Parents tend to monitor their kid’s activities, including playtime. Researchers, however, suggest that unsupervised play can be good for kids.
According to researchers at University College London, children who are allowed unsupervised playtime develop social skills and are more active, while giving parents a break.
Harvard Graduate School of Education seconded the research by pointing out how it also helps them develop important skills such as creative thinking, empathy and problem solving.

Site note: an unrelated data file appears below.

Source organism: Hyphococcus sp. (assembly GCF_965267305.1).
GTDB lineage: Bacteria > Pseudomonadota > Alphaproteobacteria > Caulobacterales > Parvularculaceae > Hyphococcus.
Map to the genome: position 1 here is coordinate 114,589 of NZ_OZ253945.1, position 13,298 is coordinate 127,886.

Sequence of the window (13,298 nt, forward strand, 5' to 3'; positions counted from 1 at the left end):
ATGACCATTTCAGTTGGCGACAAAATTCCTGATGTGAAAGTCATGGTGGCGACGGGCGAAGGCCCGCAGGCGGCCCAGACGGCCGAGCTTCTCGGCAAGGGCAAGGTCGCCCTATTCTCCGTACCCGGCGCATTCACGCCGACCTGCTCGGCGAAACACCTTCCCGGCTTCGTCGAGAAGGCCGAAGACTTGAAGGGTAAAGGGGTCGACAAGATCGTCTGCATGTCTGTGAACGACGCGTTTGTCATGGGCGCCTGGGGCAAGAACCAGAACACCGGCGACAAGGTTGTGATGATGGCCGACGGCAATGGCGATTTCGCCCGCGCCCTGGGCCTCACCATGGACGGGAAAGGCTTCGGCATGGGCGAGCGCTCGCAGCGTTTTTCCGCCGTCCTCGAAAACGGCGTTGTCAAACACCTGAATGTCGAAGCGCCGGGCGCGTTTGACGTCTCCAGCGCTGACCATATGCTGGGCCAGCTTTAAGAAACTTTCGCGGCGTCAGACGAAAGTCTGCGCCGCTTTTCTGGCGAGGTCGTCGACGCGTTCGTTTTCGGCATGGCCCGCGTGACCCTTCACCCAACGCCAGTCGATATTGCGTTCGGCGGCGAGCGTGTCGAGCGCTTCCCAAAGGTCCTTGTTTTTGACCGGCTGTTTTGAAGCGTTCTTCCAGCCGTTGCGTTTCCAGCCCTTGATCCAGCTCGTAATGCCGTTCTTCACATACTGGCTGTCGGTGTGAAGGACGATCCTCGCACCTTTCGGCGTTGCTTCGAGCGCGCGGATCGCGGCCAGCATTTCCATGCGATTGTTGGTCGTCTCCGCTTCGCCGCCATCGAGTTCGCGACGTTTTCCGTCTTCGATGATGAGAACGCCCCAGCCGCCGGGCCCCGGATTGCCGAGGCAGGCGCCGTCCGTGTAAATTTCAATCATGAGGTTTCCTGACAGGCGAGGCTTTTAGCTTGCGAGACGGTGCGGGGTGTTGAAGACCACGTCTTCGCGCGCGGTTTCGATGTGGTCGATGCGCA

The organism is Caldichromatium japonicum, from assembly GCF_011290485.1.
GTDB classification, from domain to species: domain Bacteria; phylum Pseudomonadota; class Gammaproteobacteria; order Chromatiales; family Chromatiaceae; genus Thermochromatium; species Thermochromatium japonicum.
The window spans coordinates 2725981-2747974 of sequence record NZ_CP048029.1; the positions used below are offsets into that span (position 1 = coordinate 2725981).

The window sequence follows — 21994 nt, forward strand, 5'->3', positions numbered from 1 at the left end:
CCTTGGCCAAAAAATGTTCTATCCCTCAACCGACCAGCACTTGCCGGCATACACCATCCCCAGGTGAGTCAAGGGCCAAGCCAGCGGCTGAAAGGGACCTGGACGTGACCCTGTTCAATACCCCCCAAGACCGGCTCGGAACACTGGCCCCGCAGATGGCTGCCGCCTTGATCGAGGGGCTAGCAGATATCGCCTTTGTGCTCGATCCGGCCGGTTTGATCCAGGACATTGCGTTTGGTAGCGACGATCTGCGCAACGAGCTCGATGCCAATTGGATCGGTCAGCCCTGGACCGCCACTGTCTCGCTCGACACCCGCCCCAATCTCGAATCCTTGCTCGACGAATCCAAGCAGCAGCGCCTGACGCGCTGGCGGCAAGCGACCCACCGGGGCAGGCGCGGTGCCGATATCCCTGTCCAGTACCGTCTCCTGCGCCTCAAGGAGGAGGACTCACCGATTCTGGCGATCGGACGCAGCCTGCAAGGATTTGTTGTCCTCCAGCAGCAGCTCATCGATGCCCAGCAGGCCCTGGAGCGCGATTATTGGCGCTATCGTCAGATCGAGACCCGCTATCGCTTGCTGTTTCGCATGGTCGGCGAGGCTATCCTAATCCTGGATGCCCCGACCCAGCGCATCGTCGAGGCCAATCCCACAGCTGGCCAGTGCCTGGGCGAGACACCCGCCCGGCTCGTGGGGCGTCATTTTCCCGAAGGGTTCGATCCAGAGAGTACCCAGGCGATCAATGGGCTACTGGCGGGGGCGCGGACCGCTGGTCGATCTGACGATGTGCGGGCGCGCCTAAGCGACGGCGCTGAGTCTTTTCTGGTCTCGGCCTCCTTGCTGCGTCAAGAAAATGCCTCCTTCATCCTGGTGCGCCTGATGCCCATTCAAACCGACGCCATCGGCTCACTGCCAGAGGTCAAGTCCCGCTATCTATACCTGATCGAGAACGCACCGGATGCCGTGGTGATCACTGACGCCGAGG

Unsupervised play can also benefit children’s mental health. “Two or three decades ago, children were roaming neighbourhoods in mixed-age groups, playing pretty unsupervised. They were able to resolve disputes. They planned their time. They managed their games. They had a lot of autonomy, which also feeds self-esteem and mental health,” parent and author of The Good News About Bad Behavior, Katherine Reynolds Lewis was quoted as saying.
This does not mean that your child can be left to play in any unsafe environment. Unsupervised play should be age-appropriate and encouraged as long as parents ensure their child’s safety.